The state health department is advising residents not to use certain powdered infant formula after reports that some babies have become ill.
Federal health agencies are investigating reports of Cronobacter sakazakii infection and a report of Salmonella Newport infection in several states, including Minnesota, Texas and Ohio.
No illnesses have been reported in New Hampshire, the Department of Health and Human Services said in a news release.
The Food and Drug Administration advises consumers not to use Similac, Alimentum, or EleCare powdered infant formula if:
• The first two digits of the code range from 22 to 37, and
• The code on the container contains K8, SH or Z2, and
• Expiration date is 4-1-2022 (April 2022) or later.
The product code is printed on the product packaging near the expiration date.
“Due to the long shelf life of these products, it is important that consumers check their pantry for any recalled product,” said Tricia Tilley, director of DHHS’s Public Health Services Division. “Consumers should throw it away or return it to the place of purchase for an exchange or refund.”
This advisory does not include liquid formula products or metabolic deficiency nutritional formulas, officials said. Parents and caregivers can go to www.similacrecall.com and enter the code found at the bottom of the package to see if a product is included in the recall.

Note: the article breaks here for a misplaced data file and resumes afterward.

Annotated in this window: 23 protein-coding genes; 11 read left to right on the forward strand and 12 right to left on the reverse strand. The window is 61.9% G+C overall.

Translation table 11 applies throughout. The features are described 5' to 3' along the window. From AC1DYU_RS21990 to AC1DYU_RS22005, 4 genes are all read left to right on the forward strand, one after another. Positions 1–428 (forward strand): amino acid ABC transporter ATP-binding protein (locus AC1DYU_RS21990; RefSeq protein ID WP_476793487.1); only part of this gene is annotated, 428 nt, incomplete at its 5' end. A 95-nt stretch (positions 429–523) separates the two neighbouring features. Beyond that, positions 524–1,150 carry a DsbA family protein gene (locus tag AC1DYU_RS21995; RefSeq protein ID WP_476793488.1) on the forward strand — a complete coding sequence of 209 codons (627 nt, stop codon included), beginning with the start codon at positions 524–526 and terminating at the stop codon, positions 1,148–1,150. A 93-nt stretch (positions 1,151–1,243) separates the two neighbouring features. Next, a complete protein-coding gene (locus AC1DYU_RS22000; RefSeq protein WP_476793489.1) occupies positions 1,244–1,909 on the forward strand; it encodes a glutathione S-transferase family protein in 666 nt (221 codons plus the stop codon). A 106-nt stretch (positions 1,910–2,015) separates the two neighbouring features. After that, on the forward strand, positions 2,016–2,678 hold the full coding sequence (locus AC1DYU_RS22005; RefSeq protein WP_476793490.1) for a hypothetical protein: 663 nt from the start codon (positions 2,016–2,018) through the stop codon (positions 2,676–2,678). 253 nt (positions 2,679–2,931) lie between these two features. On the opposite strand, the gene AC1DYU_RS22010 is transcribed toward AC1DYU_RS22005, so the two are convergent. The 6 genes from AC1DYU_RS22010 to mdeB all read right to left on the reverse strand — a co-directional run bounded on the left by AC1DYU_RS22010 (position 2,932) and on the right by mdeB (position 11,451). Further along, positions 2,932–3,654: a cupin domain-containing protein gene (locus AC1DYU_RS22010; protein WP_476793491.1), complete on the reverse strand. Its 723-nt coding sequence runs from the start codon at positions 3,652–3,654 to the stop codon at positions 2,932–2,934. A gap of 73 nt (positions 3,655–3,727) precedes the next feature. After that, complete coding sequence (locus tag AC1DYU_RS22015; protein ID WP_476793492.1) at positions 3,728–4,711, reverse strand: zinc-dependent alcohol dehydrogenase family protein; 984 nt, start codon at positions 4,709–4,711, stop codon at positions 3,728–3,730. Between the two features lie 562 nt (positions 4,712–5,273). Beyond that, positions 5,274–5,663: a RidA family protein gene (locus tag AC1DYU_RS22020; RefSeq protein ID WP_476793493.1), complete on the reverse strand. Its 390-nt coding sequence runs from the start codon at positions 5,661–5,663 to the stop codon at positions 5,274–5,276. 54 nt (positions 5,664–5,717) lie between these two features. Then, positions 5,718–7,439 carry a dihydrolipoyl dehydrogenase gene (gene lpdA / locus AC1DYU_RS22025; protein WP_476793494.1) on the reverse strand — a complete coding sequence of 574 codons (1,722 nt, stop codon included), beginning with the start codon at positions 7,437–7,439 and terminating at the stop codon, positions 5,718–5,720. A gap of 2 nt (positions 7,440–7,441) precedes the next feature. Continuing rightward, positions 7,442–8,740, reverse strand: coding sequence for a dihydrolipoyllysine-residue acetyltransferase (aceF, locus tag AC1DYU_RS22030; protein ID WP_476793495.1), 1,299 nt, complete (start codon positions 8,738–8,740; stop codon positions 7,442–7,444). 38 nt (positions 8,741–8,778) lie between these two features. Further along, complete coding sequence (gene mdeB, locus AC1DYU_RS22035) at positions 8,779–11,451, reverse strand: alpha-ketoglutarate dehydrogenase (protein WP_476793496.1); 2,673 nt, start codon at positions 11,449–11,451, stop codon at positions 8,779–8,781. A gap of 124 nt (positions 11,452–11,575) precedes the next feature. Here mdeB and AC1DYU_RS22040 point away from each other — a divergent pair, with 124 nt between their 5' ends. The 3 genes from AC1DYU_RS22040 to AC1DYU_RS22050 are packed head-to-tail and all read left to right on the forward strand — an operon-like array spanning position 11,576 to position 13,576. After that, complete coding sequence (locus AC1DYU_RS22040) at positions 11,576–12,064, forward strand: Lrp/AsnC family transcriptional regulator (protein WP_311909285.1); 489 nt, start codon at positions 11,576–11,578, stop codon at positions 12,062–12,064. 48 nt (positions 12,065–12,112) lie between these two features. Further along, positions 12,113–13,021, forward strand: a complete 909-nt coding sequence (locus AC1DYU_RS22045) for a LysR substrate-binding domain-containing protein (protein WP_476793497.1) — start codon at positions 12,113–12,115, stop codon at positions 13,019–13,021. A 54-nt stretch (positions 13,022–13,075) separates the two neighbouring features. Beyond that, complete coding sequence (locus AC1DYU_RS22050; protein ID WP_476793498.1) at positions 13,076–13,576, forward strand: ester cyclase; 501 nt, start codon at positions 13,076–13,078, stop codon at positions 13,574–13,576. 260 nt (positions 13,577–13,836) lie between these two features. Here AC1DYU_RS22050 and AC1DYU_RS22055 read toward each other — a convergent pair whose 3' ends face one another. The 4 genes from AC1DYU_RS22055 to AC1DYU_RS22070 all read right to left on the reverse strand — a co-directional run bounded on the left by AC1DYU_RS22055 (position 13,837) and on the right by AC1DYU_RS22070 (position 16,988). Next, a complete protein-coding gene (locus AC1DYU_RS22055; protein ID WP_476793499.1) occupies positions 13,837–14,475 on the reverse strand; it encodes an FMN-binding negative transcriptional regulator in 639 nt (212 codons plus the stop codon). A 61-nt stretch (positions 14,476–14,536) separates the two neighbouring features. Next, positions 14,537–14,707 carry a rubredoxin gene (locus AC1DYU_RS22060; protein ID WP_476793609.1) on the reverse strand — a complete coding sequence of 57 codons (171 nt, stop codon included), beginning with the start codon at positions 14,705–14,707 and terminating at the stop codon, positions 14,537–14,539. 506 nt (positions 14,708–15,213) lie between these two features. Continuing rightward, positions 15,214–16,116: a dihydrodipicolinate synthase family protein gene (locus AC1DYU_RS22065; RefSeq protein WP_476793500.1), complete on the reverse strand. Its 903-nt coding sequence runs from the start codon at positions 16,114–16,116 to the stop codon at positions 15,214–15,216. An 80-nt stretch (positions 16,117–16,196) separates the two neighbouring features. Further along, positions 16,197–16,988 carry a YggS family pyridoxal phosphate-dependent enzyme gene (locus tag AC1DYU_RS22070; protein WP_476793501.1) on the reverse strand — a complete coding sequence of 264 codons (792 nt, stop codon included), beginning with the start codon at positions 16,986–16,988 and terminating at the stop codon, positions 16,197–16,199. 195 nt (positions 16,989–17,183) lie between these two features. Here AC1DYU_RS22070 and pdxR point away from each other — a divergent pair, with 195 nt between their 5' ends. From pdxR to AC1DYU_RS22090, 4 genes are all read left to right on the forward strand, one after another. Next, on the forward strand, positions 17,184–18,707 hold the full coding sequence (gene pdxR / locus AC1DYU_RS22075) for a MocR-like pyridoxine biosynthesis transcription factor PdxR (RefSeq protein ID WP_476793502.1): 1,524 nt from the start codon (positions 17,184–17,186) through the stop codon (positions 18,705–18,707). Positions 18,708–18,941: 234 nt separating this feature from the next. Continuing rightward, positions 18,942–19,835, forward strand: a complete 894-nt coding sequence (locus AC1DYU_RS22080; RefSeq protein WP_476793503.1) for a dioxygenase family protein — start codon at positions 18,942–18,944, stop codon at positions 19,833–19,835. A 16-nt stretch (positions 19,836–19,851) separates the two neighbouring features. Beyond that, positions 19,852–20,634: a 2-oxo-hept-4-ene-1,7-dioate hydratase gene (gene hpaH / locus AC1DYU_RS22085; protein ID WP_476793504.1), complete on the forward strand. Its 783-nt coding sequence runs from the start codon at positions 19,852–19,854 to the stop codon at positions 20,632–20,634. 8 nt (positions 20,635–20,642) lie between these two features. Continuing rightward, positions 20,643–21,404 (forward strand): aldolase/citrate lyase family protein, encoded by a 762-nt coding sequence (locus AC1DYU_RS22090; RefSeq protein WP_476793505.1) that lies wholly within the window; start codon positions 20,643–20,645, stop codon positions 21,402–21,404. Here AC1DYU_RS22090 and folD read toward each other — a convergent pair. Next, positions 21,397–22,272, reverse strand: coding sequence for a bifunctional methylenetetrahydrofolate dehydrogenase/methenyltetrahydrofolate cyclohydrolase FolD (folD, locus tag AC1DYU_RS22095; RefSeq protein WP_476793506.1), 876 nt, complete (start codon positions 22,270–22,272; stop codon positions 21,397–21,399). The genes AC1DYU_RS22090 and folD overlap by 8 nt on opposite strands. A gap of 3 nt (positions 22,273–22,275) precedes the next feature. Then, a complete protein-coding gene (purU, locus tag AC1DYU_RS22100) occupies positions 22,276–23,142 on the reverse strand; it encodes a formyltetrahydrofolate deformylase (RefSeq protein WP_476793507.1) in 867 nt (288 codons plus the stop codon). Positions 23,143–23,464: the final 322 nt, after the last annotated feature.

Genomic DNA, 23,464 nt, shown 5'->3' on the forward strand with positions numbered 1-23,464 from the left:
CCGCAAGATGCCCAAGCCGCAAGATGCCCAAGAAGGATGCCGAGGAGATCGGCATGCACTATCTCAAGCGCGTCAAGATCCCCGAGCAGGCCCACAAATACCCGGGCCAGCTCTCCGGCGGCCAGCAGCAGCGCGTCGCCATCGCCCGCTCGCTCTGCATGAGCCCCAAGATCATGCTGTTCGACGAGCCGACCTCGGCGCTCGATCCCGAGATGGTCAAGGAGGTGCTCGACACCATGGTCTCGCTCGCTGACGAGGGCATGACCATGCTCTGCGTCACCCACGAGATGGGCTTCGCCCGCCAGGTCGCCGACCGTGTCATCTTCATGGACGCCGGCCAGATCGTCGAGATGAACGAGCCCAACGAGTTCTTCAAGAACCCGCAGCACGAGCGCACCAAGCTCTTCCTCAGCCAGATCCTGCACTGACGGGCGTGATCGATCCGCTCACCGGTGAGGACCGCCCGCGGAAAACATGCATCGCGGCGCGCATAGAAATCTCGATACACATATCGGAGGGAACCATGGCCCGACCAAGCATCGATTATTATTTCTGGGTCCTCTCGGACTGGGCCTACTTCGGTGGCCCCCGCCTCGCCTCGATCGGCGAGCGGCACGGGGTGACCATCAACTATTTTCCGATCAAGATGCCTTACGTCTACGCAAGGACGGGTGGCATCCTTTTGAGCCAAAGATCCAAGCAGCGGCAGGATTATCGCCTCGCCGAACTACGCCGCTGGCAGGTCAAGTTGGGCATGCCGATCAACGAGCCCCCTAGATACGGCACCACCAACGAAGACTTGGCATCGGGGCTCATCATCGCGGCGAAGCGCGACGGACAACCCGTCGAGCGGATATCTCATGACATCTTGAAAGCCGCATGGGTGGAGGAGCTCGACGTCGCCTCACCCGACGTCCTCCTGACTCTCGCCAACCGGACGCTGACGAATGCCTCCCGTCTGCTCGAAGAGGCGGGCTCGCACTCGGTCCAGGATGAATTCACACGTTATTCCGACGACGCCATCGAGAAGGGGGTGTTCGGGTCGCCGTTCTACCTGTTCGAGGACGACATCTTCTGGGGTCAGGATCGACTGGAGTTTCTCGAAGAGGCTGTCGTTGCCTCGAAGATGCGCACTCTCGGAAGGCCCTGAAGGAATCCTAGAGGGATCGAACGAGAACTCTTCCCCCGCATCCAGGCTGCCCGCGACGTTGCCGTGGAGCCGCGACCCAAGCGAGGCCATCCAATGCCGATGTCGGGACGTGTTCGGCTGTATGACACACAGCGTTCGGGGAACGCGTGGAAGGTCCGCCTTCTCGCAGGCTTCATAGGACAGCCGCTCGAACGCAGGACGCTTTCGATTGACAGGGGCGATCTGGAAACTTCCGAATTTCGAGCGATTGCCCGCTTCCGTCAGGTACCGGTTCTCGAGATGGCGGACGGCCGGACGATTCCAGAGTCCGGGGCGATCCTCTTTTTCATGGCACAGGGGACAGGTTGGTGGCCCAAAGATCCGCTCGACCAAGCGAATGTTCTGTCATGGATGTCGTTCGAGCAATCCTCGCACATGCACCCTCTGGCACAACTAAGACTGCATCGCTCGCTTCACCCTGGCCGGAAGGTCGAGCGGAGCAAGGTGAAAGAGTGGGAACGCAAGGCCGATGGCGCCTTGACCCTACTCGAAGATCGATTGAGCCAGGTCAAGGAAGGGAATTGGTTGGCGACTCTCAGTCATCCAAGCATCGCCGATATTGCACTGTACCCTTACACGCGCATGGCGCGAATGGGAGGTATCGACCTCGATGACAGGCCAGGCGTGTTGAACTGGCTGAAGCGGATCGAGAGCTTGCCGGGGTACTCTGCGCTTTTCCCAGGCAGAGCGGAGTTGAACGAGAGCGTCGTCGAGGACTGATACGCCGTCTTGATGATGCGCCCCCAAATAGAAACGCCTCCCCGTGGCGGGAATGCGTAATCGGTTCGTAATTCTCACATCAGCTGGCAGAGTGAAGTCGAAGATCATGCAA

All of the babies who became ill reportedly consumed powdered infant formula produced from Abbott Nutrition’s facility in Sturgis, Michigan. Testing at this facility identified several environmental samples positive for Cronobacter bacteria, but there were no detections of Salmonella Newport, according to DHHS.
Health officials said no finished or distributed products tested positive for either bacteria.
The powdered products are approved formulas from the NH Women, Infants and Children (WIC) Nutrition Program, according to the DHHS press release, so WIC-enrolled families who purchased any of the recalled formulas should discard it. immediately.
All families with a child enrolled in the state WIC program will be notified of the recall. Families with questions should call their local WIC office or the state WIC office at 1-800-942-4321.
Cronobacter can cause diarrhea and urinary tract infections in people of all ages, but the infection can be serious in infants, health officials said. Early symptoms of infection in infants usually include fever, poor feeding, crying and irritability, and very low energy. Salmonella infection can also cause fever and diarrhea.
To report a suspected illness, contact the State Office of Infectious Disease Control at 603-271-4496.